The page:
GRMC’s Kintzinger Women’s Health Center took on the American College of Obstetrics and Gynecology’s standards of excellence and earned top marks. GRMC is one of 30 hospitals in Iowa to be recognized. The standard of care at Grinnell Regional states that elective inductions of labor or scheduled Cesarean sections would not be performed prior to 39 weeks, 0 days unless medical indications for induction were present.
An elective delivery is one that is done for a non-medical reason. Labor may be induced or a cesarean section performed to deliver the baby.
It may be medically necessary to deliver the baby early if there is concern for the health of either the baby or the mother. This could include high blood pressure, diabetes, or other developmental issues.
Babies continue to grow throughout the entire pregnancy. The brain, liver, and lungs complete their full development during those last weeks. ACOG states that the brain develops at its fastest rate at the end of pregnancy, growing by one-third between week 35 and 39.
Elective deliveries before 39 completed weeks of gestation can pose both short-term and long-term health risks for the newborn. These include a higher risk of breathing problems, temperature problems as babies have a difficult time staying warm without the layers of fat that develop on the baby at the end of the pregnancy, and hearing, vision, and potential learning problems can all pose serious and sometimes long-term health issues for baby.
ACOG also notes that there are increased health risks for mothers when labor is prevented from starting on its own. These can include infection, and an increased likelihood of having a cesarean section, especially if it is the mother’s first pregnancy.
“For many women, those last few weeks before delivering can be miserable,” acknowledges Sheryl Baarda, RN, obstetric unit nurse manager. “However, for the benefit of the baby, elective inductions of labor should not be performed, unless of course the baby’s health is in danger. This policy has real patient benefits.”
The results after five years were dramatic. The number of babies who were transferred to a neonatal intensive care unit dropped to three babies in 2013, from a high of 12 in 2008. The number of transfers has been consistently two to three babies a year, since this policy was put in practice.
Overall, there has been a decline in babies delivered in the United States before 39 weeks. Figures from 2010 indicate that 17 percent of babies born in the United States were delivered before 39 weeks. Through advocacy from ACOG and other organizations, it was reported that in 2013 that percentage had plummeted to 4.6 percent.
The Iowa Healthcare Collaborative recognized GRMC’s Kintzinger Women’s Health Center staff and physicians for this improvement in quality of care.
Heather Matherly, RN, BSN, IHC improvement administrator, delivered a banner to GRMC to hang proudly in the facility.
“GRMC is one of only 30 hospitals in the state to earn this recognition,” Matherly says. “The policy change and implementation has been a huge success and benefit to the littlest patients. Outstanding.”


From left: Heather Matherly, RN, BSN; Sheryl Baarda, RN; and Kayla Sherwood, RN.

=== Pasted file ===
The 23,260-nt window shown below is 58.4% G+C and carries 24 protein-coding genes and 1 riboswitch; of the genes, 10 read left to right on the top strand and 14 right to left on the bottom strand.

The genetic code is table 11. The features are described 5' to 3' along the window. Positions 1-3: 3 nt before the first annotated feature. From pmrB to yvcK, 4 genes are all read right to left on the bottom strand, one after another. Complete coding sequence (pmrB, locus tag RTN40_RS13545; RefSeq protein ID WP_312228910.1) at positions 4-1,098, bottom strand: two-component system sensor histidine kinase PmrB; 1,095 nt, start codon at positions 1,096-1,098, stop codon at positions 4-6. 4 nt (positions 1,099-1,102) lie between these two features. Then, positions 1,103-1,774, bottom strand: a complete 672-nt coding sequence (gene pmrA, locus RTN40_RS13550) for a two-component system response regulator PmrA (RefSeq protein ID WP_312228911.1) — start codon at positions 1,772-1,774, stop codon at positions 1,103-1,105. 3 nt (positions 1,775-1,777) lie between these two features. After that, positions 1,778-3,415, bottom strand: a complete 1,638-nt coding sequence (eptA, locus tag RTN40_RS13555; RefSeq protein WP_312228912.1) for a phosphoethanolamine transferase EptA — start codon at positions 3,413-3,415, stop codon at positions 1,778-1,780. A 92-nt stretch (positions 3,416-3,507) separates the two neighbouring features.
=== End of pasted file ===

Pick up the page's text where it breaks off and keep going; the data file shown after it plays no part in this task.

Thursday, July 17, 2014

GRMC Auxiliary Supporters Rise to the Challenge to "Drop it For a Cause"

More than 2,100 golf balls dropped from a helicopter hovering over the 18th fairway at Oakland Acres Golf on Saturday, July 12. An estimated 300 in attendance watched carefully in hopes that their numbered ball would be the one that landed in the hole designated for the $5,000 grand prize.
            After the balls had dropped, the team of judges led by Grinnell Chief of Police Dennis Reilly and Captain Teresa Peterson, inspected where all 2,100 balls had landed. Jason Dillon of Grinnell was the lucky winner of the $5,000 grand prize. Kristy Reedy won a single membership to Oakland Acres Golf Club.
            The big winner of the night was the GRMC Auxiliary. The effort raised more than $9,800 toward the auxiliary’s pledge of $100,000 toward the new GRMC Auxiliary Chemotherapy and Infusion Suite at Grinnell Regional Medical Center.
            “It was a terrific event for the GRMC Auxiliary,” says Kerri Olson, GRMC volunteer coordinator. “The auxiliary is grateful for the support of Oakland Acres Golf Club staff, the Heishman family, a great team of volunteers, and the entire community who took a chance on supporting a unique new fund-raising event.”
            Other prize winners included:
§  Carol Smith, Angie Christensen, Nina Burkett, Tom Szary, and Oakland Acres Golf Club, who each won $50 gift certificates to Michael’s Italian Kitchen.
§  Connie Buffum, Mike Allen, and Deb Nowachek, who each secured a private lesson with Kristin Van Wyk, Oakland Acres golf pro.
§  Tia Heishman, who collected the prize, “Follow Through and Wine Down Group Lesson” with Van Wyk.
§  Cathy Beckman, who acquired a Junior Camp lesson with Van Wyk.
§  Dick Gustafson, who won a ladies rifle donated by Ken Beck and Freedom Firearms.
§  Jennifer Cogley, who took home a $100 gift certificate to The Glass Gift Box at GRMC.
The event included games and face-painting for children, coordinated by the Grinnell High School girls’ golf team. In addition, Oakland Acres Golf Club celebrated the event by hosting Cody Hicks and live country music into the night.
            “For decades, the GRMC Auxiliary, and the forerunner organizations at St. Francis Hospital and Community Hospital, has enjoyed tremendous support from the community,” Olson says. “Together, the community and the GRMC Auxiliary partner to support Grinnell Regional Medical Center. As a result of this partnership, we all enjoy the benefits of a great medical center. The GRMC Auxiliary is very thankful for this ongoing support toward its mission to Grinnell Regional Medical Center.”
            Additional sponsors included Oakland Acres Golf Club, Jerry Henschen, MAS Video, Total Choice Shipping and Printing,  Nicholas Kuiper, DO, Freedom Firearms, Kristin Van Wyk, Michael’s Italian Kitchen, Miraco, Casey’s General Store, Cummings Farms, Grinnell Mutual Reinsurance Company, KJWW/PC Engineering Consultants, University of Iowa Credit Union, Axmear Ag, Inc., Hardee’s, The Glass Gift Box, and GRMC Auxiliary.

1) Karen and Jason Dillon of Grinnell won the $5,000 grand prize at a golf ball drop coordinated by the GRMC Auxiliary at Oakland Acres.
2) Volunteers drop more than 2,100 golf balls from the helicopter above the 18th fairway at Oakland Acres Golf Club.